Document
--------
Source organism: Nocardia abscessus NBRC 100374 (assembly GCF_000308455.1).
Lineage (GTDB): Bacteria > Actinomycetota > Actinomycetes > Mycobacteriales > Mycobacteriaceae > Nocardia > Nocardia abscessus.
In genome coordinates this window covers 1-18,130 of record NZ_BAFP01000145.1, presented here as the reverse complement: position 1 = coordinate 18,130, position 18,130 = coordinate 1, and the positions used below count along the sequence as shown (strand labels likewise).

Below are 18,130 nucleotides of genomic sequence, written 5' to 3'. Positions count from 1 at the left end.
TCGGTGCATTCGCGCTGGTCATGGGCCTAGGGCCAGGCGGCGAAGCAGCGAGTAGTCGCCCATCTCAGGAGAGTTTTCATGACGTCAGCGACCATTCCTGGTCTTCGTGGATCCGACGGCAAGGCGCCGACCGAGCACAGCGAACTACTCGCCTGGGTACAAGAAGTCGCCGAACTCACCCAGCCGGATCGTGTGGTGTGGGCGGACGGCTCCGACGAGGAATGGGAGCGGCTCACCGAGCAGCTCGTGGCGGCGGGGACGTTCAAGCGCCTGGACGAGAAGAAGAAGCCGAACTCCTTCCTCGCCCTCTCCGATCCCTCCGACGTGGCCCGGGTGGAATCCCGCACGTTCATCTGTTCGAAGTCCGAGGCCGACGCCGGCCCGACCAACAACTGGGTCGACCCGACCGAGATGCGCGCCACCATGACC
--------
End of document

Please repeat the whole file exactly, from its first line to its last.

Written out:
Source organism: Nocardia abscessus NBRC 100374 (assembly GCF_000308455.1).
Lineage (GTDB): Bacteria > Actinomycetota > Actinomycetes > Mycobacteriales > Mycobacteriaceae > Nocardia > Nocardia abscessus.
In genome coordinates this window covers 1-18,130 of record NZ_BAFP01000145.1, presented here as the reverse complement: position 1 = coordinate 18,130, position 18,130 = coordinate 1, and the positions used below count along the sequence as shown (strand labels likewise).

Below are 18,130 nucleotides of genomic sequence, written 5' to 3'. Positions count from 1 at the left end.
TCGGTGCATTCGCGCTGGTCATGGGCCTAGGGCCAGGCGGCGAAGCAGCGAGTAGTCGCCCATCTCAGGAGAGTTTTCATGACGTCAGCGACCATTCCTGGTCTTCGTGGATCCGACGGCAAGGCGCCGACCGAGCACAGCGAACTACTCGCCTGGGTACAAGAAGTCGCCGAACTCACCCAGCCGGATCGTGTGGTGTGGGCGGACGGCTCCGACGAGGAATGGGAGCGGCTCACCGAGCAGCTCGTGGCGGCGGGGACGTTCAAGCGCCTGGACGAGAAGAAGAAGCCGAACTCCTTCCTCGCCCTCTCCGATCCCTCCGACGTGGCCCGGGTGGAATCCCGCACGTTCATCTGTTCGAAGTCCGAGGCCGACGCCGGCCCGACCAACAACTGGGTCGACCCGACCGAGATGCGCGCCACCATGACC